Last week’s column briefly described weather, climate, global climate, and the atmosphere as a global system redistributing energy received from sunlight due to the tilt of the Earth’s axis. Everything naturally moves from a higher to a lower concentration and nature seeks equilibrium or the lowest energy state. Finally, certain gases like carbon dioxide in the atmosphere allow visible light through but don’t let heat (longwave radiation) back out. Next a brief description of the what and why of global warming with apologies for the simplification.
Global Warming and the Greenhouse Effect are linked but what is the greenhouse effect. Most of us have been in a greenhouse. On a bright sunny day it’s significantly warmer than the outside air. But why? The material covering the enclosure allows in visible solar radiation which is absorbed to various degrees by what is inside the greenhouse. The absorbed solar radiation heats up what has absorbed it (water, water vapor, plants, etc.). When the matter absorbing the sunlight heats up and becomes warmer than its surroundings, it gives off heat. That heat is given off as infrared (longwave) radiation. Unlike visible wavelengths that can pass through the greenhouse covering, these wavelengths are “trapped” and the greenhouse heats up. This is basically what happens to your car interior on a sunny day. Now we need to relate that to the Earth.
First, let’s use carbon dioxide to refer to the many greenhouse gases since it is the predominate gas of a group that includes water vapor, methane, nitrous oxide, ozone and CFCs. Now consider the earth as a giant, spherical greenhouse receiving solar radiation as in the previous paragraph. Without the gases just listed, the earth would reradiate much of the solar radiation received as longwave radiation back out into space and maintain a fairly constant global temperature. A little less than eighty percent of the atmosphere is nitrogen gas with an additional twenty percent oxygen. Neither of these is a greenhouse gas. The rest consists of carbon dioxide, water vapor, and minute amounts of other gases. Water vapor is the most variable of these. Most of the atmosphere allows longwave radiation (heat) back out into space. If the concentration of carbon dioxide increases than more heat (longwave radiation) is trapped in the atmosphere and the average global temperature warms. If the concentration decreases, the reverse would be true.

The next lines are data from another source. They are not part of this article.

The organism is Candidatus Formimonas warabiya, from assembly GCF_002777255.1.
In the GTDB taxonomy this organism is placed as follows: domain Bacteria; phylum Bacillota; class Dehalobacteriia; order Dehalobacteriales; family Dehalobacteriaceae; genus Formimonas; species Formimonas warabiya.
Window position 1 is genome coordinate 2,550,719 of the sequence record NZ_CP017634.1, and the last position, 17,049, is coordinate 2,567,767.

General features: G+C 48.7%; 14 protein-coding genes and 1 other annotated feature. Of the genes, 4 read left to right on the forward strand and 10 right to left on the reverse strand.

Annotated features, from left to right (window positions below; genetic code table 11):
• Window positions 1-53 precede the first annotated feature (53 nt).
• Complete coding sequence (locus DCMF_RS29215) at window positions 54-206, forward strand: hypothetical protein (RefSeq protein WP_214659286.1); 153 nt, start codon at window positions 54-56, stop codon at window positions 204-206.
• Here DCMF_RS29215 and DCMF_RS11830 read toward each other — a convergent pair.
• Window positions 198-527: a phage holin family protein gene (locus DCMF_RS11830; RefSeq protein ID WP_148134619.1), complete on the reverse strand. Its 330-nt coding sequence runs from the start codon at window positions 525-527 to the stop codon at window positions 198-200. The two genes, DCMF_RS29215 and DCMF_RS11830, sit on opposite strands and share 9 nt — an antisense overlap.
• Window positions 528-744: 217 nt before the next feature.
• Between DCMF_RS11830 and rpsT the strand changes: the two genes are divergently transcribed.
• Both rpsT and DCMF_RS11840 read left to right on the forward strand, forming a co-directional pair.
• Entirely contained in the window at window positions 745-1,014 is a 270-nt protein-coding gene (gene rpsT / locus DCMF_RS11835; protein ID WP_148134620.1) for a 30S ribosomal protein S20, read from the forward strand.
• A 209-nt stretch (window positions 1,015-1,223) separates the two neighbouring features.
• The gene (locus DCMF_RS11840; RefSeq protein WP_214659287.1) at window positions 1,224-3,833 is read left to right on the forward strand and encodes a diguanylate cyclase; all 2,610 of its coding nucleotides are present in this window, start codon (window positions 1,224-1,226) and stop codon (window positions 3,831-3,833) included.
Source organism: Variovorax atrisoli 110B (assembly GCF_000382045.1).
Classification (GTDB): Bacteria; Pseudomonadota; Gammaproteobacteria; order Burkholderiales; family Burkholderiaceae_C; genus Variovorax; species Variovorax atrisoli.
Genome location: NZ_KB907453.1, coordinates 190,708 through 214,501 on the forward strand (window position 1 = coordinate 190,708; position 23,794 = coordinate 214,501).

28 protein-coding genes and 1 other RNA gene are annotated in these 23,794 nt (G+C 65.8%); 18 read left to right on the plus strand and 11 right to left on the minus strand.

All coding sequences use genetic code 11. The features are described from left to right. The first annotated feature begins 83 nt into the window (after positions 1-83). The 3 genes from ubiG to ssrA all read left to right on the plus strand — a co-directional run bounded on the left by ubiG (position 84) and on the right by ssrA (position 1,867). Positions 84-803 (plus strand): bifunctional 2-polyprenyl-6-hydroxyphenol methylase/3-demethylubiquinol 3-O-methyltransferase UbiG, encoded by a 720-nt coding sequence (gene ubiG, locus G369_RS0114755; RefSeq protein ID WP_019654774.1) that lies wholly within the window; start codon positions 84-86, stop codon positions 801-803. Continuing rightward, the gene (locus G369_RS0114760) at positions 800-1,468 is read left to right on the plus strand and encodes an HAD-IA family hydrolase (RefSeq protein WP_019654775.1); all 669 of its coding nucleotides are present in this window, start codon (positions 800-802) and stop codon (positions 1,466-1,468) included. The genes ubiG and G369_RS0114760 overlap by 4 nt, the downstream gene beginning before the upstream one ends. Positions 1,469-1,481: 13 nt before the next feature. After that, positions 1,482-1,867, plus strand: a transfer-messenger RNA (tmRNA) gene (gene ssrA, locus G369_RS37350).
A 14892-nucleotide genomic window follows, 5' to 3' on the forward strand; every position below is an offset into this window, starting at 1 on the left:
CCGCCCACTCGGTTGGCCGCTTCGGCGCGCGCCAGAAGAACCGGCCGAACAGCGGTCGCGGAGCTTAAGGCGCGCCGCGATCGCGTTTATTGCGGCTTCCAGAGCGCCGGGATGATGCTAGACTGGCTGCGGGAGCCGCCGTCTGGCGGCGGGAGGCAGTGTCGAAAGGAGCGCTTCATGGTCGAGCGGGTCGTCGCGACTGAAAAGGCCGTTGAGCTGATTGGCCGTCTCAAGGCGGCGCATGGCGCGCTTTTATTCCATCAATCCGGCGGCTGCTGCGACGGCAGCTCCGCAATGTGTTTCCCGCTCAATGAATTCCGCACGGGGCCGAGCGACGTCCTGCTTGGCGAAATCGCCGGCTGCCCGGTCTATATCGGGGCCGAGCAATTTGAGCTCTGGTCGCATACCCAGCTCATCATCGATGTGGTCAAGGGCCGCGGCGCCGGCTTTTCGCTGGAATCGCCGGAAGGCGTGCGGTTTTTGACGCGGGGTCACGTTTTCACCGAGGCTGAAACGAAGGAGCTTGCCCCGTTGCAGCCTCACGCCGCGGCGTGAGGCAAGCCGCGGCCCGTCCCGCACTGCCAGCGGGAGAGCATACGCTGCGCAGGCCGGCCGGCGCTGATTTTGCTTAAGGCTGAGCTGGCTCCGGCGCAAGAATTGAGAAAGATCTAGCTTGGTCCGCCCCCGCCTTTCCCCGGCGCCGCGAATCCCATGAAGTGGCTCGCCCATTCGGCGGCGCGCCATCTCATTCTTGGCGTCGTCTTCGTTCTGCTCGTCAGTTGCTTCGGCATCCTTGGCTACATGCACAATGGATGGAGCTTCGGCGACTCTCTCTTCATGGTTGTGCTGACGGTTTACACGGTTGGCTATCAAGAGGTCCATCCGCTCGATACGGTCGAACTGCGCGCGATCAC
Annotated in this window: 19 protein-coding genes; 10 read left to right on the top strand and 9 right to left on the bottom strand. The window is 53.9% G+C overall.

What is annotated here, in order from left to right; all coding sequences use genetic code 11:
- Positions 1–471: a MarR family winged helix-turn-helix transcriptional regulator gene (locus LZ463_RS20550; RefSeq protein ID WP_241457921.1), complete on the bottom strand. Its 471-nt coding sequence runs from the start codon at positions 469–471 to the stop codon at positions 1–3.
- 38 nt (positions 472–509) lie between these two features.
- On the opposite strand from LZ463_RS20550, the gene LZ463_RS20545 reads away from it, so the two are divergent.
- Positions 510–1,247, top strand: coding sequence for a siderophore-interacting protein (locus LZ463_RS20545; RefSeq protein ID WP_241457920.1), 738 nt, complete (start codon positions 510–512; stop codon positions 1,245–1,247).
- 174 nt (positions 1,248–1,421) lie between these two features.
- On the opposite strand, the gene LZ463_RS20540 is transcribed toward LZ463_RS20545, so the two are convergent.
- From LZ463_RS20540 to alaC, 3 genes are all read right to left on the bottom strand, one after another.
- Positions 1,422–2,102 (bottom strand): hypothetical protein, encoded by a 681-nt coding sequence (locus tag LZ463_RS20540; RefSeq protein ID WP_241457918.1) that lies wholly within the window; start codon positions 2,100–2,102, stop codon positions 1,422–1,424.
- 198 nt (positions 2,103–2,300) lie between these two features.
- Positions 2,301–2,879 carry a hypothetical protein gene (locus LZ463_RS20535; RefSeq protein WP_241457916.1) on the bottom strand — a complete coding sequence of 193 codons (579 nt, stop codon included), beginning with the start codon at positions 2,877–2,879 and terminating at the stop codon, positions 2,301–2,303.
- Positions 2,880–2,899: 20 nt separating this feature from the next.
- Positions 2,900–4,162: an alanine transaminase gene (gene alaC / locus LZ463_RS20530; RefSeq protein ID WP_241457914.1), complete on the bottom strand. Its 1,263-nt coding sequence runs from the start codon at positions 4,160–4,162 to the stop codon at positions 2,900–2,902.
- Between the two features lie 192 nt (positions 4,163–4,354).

Millions and billions of years ago the atmosphere had much higher concentrations of carbon dioxide and other greenhouse gases (especially water vapor). As plant life was established that could thrive in these conditions, more and more carbon dioxide was removed from the atmosphere and trapped in the form of organic molecules, both living and dead. As carbon dioxide levels dropped, the average temperature of the atmosphere dropped as did the concentration of water vapor since more longwave radiation could escape into space. This carbon dioxide trapped in organic molecules by plants eventually became peat, coal, crude oil, and natural gas. These compounds were originally formed by by plants using energy from the sun to make organic compounds so as they accumulated and transformed into fossil fuels they stored the solar energy used to form the original compounds. That’s why they release energy when the bonds are broken and can be used as an energy source. Next week’s column will attempt to tie all this into both sides of the Global Warming debate.